Thursday, May 25, 2017

Mental Health: Asian Americans suffer in silence

ASIAN/AMERICANS suffering from mental illnesses are less likely to seek help than other ethnic groups. In fact, compared to Euro/Americans they are three times less likely to seek mental health services.

Much of this reluctance among Asian/Americans is attributed to the social stigma associated with mental problems.

According to Dr. Kevin Nadal, president of the Asian American Psychological Association and professor at John Jay College in New York, many Asian-American families hold a "notion of shame and stigma" around mental illness and that "bringing shame to one's family can be especially detrimental to a person's mental health."

CBS Evening News Uncharted: State of Mind" is a new five-part digital series airing in May with new episodes released every Wednesday. This month, the series will examine the state of mental health care in America in conjunction with Mental Health Awareness Month. More than 43 million Americans suffer from mental illness. The third installment of the series deals with mental illness within the AAPI community.

The online episode focuses on a Chinese/American woman named Sara (She didn't want to divulge her last name.)
Suffering from depression, a victim of bullying and molested by a relative, she attempted suicide more than once. She was in and out of hospitals as a result. "I hated my life, I hated myself," she said.
Looking back, she attributed the reluctance of her family to seek assistance to the social stigma and shame that mental illness could bring to the family.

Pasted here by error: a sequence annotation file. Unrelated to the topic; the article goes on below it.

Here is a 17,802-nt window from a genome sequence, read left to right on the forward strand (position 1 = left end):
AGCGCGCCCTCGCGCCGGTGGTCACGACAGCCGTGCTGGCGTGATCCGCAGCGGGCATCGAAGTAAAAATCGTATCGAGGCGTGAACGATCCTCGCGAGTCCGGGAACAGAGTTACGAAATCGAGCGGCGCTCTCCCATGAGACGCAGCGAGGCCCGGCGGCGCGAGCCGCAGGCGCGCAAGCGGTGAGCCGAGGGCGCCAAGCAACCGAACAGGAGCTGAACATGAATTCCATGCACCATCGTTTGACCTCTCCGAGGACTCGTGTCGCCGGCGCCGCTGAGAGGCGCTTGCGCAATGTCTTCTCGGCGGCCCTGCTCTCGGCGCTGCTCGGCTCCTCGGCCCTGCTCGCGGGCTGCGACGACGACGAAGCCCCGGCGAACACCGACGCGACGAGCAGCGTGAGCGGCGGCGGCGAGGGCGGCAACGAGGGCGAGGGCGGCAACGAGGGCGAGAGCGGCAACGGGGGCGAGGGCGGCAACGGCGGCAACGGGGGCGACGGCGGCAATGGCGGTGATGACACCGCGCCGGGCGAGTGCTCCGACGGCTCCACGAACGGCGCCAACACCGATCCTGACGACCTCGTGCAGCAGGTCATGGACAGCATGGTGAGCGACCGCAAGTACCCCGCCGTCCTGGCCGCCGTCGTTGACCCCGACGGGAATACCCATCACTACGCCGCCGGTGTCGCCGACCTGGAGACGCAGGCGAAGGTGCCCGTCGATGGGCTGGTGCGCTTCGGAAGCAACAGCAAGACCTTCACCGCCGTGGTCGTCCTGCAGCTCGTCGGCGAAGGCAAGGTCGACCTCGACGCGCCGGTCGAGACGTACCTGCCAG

Nadal says that the Asian/American community sometimes turns a "blind eye to things like sexual assault," domestic violence and child abuse because of shame or stigma.

Watching her daughter go deeper and deeper down the rabbit hole, Sara's mother finally sought professional help. In her late teens, Sara was diagnosed with schizoaffective disorder. She was dealing with symptoms like hallucinations, auditory delusions, paranoia and depression all at once.
But with intense therapy and a search for the right medication, Sara began to get better. 
"Medication gave me my life back. If I didn't take medication I'd probably be dead," she said.

For Sara, hope is what keeps her fighting to survive.
Besides the social stigma associated with mental health, these are some other reasons API are reluctant to seek help:
  • AAPI don't see mental illness as treatable. They tend think that inner reflection will cure any emotional and mental distress. Most of all, they believe, don't tell anyone outside the family.
  • Language barriers and a lack of providers who understand Asian cultures contribute to that disparity. 
  • In Asia, mental illnesses are less likely to be treated as medical conditions, according to Mariko Kahn, the executive director of Pacific Asian Counseling Services. 
  • Many Asian languages have no words to describe mental illness, except words with negative connotations.
If you're having suicidal thoughts or know someone that is, please call the National Suicide Prevention Lifeline, 1-800-273-TALK. For Asian language services from the Asian American Suicide Prevention and Education, call 1-877-990-8585.

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